folly beach sunset


  Landscape photography, just like wedding photography, feeds my passion and creativity. Some might think it's strange that my profession is also my biggest hobby, but it works for me. While traveling, I have occasionally tried to take a 'day off' from my Nikon, and venture out into the wilderness or a quaint downtown with only my iPhone in tow. It doesn't take long before I regret my decision. I wised up, and stopped doing this about a year ago. It's just silly. After many, many years of photographing both people and landscapes, it is a rare event when I have a shoot or solo session where I don't get at least one image I feel worth sharing.

Except for this tree.

A few years ago I read an article where the amazing outdoor photographer, whose work I coveted and life I envied, talked about how landscape photography required more patience and dedication than anything he had ever attempted in his lifetime. His portfolio (published- like, in print- in a feature no less) was diverse and impeccable, and his words flowed with the ease and eloquence of a Morgan Freeman monologue. It was hard to believe that his work didn't come easily to him, because visually, it appeared effortless (like most truly amazing photographs do).

Make no mistake, this was not the only time I have heard this breakdown, but it was probably the first. You absolutely must be willing to revisit the same location over and over again until the stars align (sometimes literally). And then perhaps a few more times for good measure, or variety. I have visited this tree a half-dozen times, at least.

When I'm working with a couple, the things I have to worry about are getting them in the frame, making sure they're communicating well, and my camera settings. While this isn't necessarily easy, it is for the most part controllable. Even if I don't have perfect clouds in the sky, I've got two people in love, and that is always something you can make look pretty.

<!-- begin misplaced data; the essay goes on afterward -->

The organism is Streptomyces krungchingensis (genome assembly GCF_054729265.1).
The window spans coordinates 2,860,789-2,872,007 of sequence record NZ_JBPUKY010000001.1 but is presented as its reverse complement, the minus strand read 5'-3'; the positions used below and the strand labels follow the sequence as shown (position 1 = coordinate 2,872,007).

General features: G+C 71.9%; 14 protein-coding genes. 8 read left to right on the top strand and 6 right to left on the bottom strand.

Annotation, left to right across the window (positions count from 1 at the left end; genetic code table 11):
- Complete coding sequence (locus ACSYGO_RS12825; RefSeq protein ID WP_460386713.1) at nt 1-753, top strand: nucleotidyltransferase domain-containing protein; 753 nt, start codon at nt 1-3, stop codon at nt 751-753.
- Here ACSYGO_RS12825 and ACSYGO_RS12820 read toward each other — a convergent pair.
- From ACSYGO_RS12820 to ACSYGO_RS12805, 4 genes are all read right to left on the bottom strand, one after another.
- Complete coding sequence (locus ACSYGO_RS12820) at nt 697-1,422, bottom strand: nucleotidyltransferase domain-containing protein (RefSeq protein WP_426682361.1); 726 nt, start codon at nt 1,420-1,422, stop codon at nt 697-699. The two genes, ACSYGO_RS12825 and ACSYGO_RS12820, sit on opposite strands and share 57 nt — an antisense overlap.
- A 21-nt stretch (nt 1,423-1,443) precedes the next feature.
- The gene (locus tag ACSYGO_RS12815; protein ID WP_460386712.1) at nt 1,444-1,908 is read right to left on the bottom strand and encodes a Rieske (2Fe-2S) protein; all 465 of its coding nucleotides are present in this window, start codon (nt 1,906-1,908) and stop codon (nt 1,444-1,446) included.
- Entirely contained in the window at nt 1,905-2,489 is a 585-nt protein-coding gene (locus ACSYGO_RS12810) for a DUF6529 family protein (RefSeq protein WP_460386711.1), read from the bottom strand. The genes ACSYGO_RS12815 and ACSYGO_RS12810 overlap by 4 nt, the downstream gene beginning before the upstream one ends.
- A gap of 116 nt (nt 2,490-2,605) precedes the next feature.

Landscape photography is a whole different ball game. If mother nature doesn't want to play ball, you're not getting your shot. And there is nothing you can do about it. In instances like this specific tree, I am especially disappointed, since my house is 8.5 hours away. I only get to visit this tree when I'm in Charleston.

Getting out to where this was shot means a mile long walk from the side-of-the-road parking spot (because you can't park in the parking lot after dusk or they lock you in), so it's not a quick hop-out-and-shoot location. I'm toting my (very heavy, but also incredibly sturdy) Manfrotto, as well a pack full of whatever variety of lenses and gear I've convinced myself I'll want to use. Not a light load. I've nearly lost my shoes on more than one occasion, I've had the tide move in so fast I end up with my jeans soaked up to my thighs, and I've walked the mile back to my car, in the dark, only to get 100 feet away from it to see that they've left the gate open that night. And never walked away with a shot. But I didn't give up on this tree.

The shots below are from that night. It was chilly and my pants did get wet, but it was worth it. This is where the patience and dedication rewards you. The walk back to my car was a victory.

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